Monday, November 12, 2007

Yet More Guns And Money

By Cernig

The New York Times over the weekend had another must read report on corrupt arms-dealing on the US taxpayer's dime in Iraq. Arms purchased by the U.S. for the Iraqi security forces were disappearing wholesale only to end up in places like Turkey (in the hands of PKK terrorists) or perhaps even in the hands of insurgents shooting at U.S. troops. And it seems plenty of people knew about it.
By all accounts, the businessman, Kassim al-Saffar, a veteran of the Iran-Iraq war, did well at distributing the Pentagon-supplied weapons from the Baghdad Police Academy armory he managed for a military contractor. But, co-workers say, he also turned the armory into his own private arms bazaar with the seeming approval of some American officials and executives, selling AK-47 assault rifles, Glock pistols and heavy machine guns to anyone with cash in hand — Iraqi militias, South African security guards and even American contractors.

“This was the craziest thing in the world,” said John Tisdale, a retired Air Force master sergeant who managed an adjacent warehouse. “They were taking weapons away by the truckload.”

Activities at that armory and other warehouses help explain how the American military lost track of some 190,000 pistols and automatic rifles supplied by the United States to Iraq’s security forces in 2004 and 2005, as auditors discovered in the past year.

...Ted Nordgaarden, an Alaska state trooper who worked as the police academy’s supply chief, said most of the weapons he saw leaving the armory went with a military escort. For his part, Mr. Saffar denies any wrongdoing, including any arms dealings. Nearly a half-dozen American and Iraqi workers say his gun business was an open secret at the armory.

...“There were times we would issue a batch of weapons and within 10 days they would show up at the Enemy Weapons Purchase Program,” Major Cox, who is on his second tour in Baghdad, wrote by e-mail, referring to a military effort to buy guns from the streets.

“We didn’t always think we were going about things the right way,” said Major Isgrigg, who left Iraq in July. But he said he believed that his actions were necessary, saying of his commanders: “They rushed it. Their goal was to get those units standing as fast as possible, and then to get out of there. There was no planning for the long term.”

...Mr. Tisdale said Mr. Saffar had a steady stream of customers, from Iraqis to South African private security contractors. “There were truckloads of stuff moving out of that armory without my authorization,” Mr. Tisdale said.

Mr. Tisdale said that he complained repeatedly to two top American Logistics executives, but they assured him that Mr. Saffar’s dealings were proper. The company has not responded to requests for comment.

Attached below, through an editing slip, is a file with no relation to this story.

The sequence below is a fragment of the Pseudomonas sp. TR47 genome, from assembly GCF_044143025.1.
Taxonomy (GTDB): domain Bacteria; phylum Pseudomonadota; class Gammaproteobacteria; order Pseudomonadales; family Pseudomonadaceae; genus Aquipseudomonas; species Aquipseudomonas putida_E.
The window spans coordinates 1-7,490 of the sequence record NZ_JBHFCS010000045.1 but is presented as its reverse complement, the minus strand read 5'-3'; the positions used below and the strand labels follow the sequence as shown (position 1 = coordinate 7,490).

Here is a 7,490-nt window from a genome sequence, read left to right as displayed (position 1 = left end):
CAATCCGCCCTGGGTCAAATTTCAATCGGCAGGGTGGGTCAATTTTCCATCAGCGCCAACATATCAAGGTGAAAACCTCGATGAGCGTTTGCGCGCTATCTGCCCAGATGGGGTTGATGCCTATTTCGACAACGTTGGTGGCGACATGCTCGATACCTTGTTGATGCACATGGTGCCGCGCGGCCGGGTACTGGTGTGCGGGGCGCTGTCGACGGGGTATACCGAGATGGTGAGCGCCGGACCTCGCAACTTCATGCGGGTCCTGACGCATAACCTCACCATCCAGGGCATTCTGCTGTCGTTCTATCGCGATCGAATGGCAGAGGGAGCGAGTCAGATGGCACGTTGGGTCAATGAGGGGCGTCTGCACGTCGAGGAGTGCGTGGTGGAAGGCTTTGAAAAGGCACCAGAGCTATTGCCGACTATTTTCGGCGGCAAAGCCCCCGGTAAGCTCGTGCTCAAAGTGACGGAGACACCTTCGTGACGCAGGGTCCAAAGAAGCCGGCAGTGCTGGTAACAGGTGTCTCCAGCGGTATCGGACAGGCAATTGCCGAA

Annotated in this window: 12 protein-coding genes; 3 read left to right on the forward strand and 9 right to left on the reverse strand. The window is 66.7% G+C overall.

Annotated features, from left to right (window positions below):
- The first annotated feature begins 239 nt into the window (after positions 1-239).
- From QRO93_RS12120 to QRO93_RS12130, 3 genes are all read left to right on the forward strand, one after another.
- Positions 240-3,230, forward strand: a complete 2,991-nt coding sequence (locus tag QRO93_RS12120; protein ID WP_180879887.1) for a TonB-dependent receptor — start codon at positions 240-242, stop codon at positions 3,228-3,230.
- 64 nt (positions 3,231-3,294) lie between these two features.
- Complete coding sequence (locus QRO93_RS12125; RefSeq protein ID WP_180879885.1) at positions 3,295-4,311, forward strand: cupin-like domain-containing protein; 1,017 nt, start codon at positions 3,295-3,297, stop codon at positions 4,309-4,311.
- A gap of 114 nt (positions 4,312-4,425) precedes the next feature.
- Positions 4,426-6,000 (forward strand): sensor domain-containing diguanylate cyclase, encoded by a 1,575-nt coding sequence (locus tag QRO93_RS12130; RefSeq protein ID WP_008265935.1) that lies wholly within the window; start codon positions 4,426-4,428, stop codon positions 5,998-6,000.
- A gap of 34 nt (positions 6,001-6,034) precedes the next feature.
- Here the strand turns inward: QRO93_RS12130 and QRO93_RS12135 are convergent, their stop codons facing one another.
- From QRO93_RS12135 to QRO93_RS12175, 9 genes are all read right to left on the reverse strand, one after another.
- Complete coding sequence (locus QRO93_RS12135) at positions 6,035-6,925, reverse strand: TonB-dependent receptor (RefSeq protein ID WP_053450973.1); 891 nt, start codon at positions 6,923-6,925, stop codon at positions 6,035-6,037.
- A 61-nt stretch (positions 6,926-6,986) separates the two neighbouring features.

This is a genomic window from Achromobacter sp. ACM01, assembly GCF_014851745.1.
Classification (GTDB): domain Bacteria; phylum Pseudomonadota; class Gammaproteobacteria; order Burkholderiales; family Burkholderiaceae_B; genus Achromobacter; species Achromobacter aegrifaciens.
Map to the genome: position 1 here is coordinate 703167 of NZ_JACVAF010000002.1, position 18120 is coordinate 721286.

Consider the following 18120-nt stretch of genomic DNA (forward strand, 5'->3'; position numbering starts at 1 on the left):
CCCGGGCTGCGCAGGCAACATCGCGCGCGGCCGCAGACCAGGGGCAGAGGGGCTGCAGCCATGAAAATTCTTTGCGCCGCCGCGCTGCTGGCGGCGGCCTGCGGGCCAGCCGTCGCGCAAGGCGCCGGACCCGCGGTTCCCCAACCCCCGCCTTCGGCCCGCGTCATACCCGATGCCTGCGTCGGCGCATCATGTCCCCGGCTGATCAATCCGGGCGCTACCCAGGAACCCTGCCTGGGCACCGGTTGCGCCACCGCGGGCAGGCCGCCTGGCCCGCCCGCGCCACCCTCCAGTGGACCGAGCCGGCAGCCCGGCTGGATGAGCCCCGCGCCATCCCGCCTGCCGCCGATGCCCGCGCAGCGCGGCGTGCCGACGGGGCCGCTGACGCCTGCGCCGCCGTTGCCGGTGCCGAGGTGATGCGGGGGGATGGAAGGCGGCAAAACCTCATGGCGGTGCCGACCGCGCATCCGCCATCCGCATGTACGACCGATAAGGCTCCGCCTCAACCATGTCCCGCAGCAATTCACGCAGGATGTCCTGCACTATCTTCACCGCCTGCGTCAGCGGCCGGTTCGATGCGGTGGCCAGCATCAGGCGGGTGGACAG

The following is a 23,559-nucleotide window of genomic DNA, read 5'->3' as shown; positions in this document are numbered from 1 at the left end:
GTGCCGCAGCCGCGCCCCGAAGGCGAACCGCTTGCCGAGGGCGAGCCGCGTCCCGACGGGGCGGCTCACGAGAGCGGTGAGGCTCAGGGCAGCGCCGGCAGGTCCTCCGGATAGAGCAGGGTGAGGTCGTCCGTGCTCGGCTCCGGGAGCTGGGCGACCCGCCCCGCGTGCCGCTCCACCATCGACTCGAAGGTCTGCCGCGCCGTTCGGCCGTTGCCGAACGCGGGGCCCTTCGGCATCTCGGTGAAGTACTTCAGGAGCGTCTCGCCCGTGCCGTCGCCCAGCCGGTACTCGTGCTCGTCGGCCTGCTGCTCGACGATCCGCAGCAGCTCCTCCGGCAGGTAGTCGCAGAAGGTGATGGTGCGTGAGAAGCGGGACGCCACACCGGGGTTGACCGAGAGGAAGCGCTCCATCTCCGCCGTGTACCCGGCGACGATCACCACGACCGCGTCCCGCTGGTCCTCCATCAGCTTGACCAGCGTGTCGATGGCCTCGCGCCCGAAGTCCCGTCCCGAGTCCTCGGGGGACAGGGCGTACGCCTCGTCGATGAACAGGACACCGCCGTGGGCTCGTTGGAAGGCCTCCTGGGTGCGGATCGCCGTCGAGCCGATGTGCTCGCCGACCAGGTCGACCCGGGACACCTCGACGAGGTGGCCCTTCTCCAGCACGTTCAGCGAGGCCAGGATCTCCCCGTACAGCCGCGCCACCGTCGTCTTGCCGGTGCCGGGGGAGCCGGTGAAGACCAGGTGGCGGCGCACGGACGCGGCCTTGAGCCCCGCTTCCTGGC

Mr. Tisdale and other co-workers said they believed that an American military official, Lt. Col. Levonda Joey Selph, an Army officer who oversaw the warehouse contract and whose activities have been part of the investigation into American Logistics, also must have known about the arms dealings. Mr. Tisdale said the colonel regularly visited the armory and met with Mr. Saffar. Mr. Nordgaarden recalled seeing Colonel Selph at the warehouse 8 to 10 times over a year.

In an brief encounter outside her Northern Virginia home, Colonel Selph would say only that she was not guilty of any wrongdoing, and that she was under orders not to speak to the press. She would not say whose orders.
Lt. Colonel Selph was a key aide to General Petraeus, who was in overall charge of arming the Iraqi security forces during 2004 and 2005. The lost weaponry weighs in at more than 475 tons and was worth somewhere between $50 and %180 million depending on whether you want cost price or the black-market price. Yet Petraeus' own explanation for all of the losses is that, on his orders, troops were kicking the stuff out of helicopters. He is on record as saying he believes every single gun reached Iraqi hands - but, of course, he said that before evidence began to surface that such wasn't the case at all.

It is possible that Petraeus was truly ignorant of all malfeasance before the GAO made him aware of it - in which case he must admit to a massive failure in his command responsibility as subordinates hoodwinked him. Or the other possibility is that his original statements were an attempt at a cover-up. After all, just how likely is it that all these staff sergeants and majors didn't take their concerns up the chain of command? How likely is it that a Lt. Colonel was able to stop all such concerns coming to her general's notice? After all, we're talking about a network of corruption and graft which includes the highest levels of the Iraqi government, the Mafia, crooked majors, colonels and a Lt. Colonel or two (at least), as well as the world's most notorious black-market arms dealer.

The big elephant in the room on this story is "how high does it go?" I doubt very much that the active and reserve Lt. Colonels so far implicated in this affair are the top of the tree.

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